Openings

Openings: Creating the beginning of the story for the reader

I am honored to now be a KZB regular, and to be given the biweekly Words of Wisdom spot that Steve so ably started and ran for the past several months. He will be a hard act to follow, but I will do my best.

While this isn’t my first post at the Killzone, not even my first Words of Wisdom, I thought revisiting past posts on openings a fitting post for today: first chapters, effective openings, and focusing on crafting a compelling opening line or paragraph. Like Steve did, I see myself as laying the table for a discussion about these three nuggets of past wisdom today. You can read the full post for each excerpt via the date links.

So here are the basic points I’d like to reiterate about first chapters:

  • Start with action or dialogue. If you absolutely must begin with a description, make sure it is emotionally evocative from the main character’s viewpoint.
  • Leave backstory for later or weave it in with dialogue. Or drop it in a line or two at a time in the character’s head if it relates to the action.
  • Make sure all conversations serve a purpose.
  • Remember to include emotional reactions during dialogue between characters.
  • Make sure your characters are not talking about something they already know just so the reader can learn about it.
  • Keep the story moving forward.

–Nancy Cohen February 1, 2012

On my list, the following are crucial to providing an effective opening:

  • An initial ‘disruptive’ event that changes everything for the main protagonist: This event doesn’t need to be on the scale of a nuclear accident but it does need to profoundly affect the path the main character must take. It helps set up the plot, motivation and tension for the first chapters of the book.
  • Act/show first explain later: Often there’s way too much explanation and back story in the first few pages, which often serves to diminish tension and momentum. It’s better to show/have the protagonist act first and then wait to provide the reader with explanation. The only caution I would add is to beware of introducing actions that make no sense or which are completely unexplained to the reader which leads to…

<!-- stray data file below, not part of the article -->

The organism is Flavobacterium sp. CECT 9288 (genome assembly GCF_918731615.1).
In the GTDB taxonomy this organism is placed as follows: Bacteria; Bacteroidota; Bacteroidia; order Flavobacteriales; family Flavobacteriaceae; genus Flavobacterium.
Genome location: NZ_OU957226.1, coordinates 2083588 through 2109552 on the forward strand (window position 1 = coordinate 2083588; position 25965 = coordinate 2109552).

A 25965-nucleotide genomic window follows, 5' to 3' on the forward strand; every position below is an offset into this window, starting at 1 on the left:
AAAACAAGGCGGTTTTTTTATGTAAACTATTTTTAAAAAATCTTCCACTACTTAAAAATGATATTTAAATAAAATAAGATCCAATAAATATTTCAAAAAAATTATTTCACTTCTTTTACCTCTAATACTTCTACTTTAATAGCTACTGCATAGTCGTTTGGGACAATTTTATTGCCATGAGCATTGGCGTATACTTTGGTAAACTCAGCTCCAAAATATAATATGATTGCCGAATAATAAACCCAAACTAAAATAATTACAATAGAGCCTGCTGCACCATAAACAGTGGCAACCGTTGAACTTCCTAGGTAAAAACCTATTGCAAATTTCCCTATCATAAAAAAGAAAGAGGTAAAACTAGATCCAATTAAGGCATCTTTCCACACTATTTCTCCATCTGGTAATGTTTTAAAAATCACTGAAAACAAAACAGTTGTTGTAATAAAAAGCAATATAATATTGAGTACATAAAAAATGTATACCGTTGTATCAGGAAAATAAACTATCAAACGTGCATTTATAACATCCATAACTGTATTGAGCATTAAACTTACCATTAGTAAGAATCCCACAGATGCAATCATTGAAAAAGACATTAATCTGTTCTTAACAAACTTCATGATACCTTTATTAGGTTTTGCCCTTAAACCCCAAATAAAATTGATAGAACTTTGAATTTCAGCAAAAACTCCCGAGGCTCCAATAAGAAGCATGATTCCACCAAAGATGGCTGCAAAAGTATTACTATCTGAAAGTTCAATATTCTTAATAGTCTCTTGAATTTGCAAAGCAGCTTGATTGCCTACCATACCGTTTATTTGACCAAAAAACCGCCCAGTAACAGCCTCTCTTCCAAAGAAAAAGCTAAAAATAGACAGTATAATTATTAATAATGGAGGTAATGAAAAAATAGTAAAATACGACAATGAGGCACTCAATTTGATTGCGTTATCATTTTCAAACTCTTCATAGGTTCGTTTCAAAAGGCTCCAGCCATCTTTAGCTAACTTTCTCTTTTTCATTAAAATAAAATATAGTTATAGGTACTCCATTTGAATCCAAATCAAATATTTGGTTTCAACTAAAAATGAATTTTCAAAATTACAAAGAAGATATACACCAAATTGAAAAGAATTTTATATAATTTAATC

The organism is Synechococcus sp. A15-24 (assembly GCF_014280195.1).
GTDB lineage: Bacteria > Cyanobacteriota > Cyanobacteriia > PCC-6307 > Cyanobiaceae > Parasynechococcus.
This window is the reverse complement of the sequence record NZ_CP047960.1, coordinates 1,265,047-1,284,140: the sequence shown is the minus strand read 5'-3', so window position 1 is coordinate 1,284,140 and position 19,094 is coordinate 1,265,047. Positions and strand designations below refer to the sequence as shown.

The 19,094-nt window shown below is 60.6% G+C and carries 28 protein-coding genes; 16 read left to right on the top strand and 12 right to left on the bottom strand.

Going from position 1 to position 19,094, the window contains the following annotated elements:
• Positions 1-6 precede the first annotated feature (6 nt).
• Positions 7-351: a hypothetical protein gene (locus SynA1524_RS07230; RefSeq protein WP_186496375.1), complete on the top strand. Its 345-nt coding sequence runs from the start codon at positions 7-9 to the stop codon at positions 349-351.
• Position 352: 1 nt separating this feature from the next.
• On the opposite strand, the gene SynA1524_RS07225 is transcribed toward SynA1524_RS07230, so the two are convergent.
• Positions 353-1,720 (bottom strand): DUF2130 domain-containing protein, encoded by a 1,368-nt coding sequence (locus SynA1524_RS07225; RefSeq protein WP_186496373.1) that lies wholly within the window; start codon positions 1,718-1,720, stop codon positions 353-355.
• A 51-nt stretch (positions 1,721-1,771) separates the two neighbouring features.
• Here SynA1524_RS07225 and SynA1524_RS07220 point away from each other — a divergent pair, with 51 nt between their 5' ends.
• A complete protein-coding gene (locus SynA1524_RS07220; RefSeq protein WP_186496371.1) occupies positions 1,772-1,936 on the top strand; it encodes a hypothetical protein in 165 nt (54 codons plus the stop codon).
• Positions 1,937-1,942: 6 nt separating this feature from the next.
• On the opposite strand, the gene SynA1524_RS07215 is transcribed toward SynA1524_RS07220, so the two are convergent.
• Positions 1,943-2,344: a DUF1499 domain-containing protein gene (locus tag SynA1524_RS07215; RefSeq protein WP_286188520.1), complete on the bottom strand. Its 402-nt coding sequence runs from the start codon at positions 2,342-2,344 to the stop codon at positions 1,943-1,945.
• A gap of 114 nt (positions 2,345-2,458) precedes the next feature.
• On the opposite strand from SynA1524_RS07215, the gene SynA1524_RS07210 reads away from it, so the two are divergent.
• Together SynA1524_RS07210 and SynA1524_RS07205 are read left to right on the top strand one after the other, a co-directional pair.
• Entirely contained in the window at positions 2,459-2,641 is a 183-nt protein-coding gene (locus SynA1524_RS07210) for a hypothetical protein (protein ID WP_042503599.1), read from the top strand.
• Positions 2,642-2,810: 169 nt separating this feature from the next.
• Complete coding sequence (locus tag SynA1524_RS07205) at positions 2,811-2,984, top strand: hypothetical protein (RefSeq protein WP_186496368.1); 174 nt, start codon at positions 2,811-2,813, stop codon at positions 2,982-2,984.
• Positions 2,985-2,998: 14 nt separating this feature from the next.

• Ground the book: It’s important to make sure the reader has a solid grounding in terms of the ‘world’ you have created. This means a solid foundation of time, place, character and voice. The reader shouldn’t have to work too hard to figure out what’s happening in the first few pages. An intrigued but well-grounded reader wants to read on, a disorientated reader may just put the book down.
  • Establish a strong, appropriate POV and ‘voice’ for the genre of book you are writing: Occasionally in our first page critiques we’ve found it hard to reconcile the ‘voice’ with the subject matter or tone of the book. Sometimes a POV ‘voice’ might sound like  ‘YA’ but the book doesn’t appears to be a young adult book. This is especially tricky when using a first person POV – as the ‘voice’ is the only point of reference for the reader.

–Clare Langley-Hawthorne November 25, 2013

We crime writers talk a lot about great hooks and how to get our readers engaged in the first couple pages. We worry about whether we should throw out a corpse in the first chapter, whether one-liners are best, if readers attention spans are too short for a slow burn beginning. This is especially true if you are writing what we categorize as “thrillers.”

But I’m tired of hooks. I’m thinking that the importance of a great opening goes beyond its ability to keep the reader just turning the pages. A great opening is a book’s soul in miniature. Within those first few paragraphs — sometimes buried, sometimes artfully disguised, sometimes signposted — are all the seeds of theme, style and most powerfully, the very voice of the writer herself.

It’s like you whispering in the reader’s ear as he cracks the spine and turns to that pristine Page 1: “This is the world I am taking you into. This is what I want to tell you. You won’t understand it all until you are done but here is a hint, a taste, of what I have in store for you.”

Which is why, today I am still staring at the blank page. We turned in our book last week to our new publisher and now it’s time to start the whole process all over again. I give myself a week off but then I try to get right back in the writing groove. I have an idea for a new book but that great opening?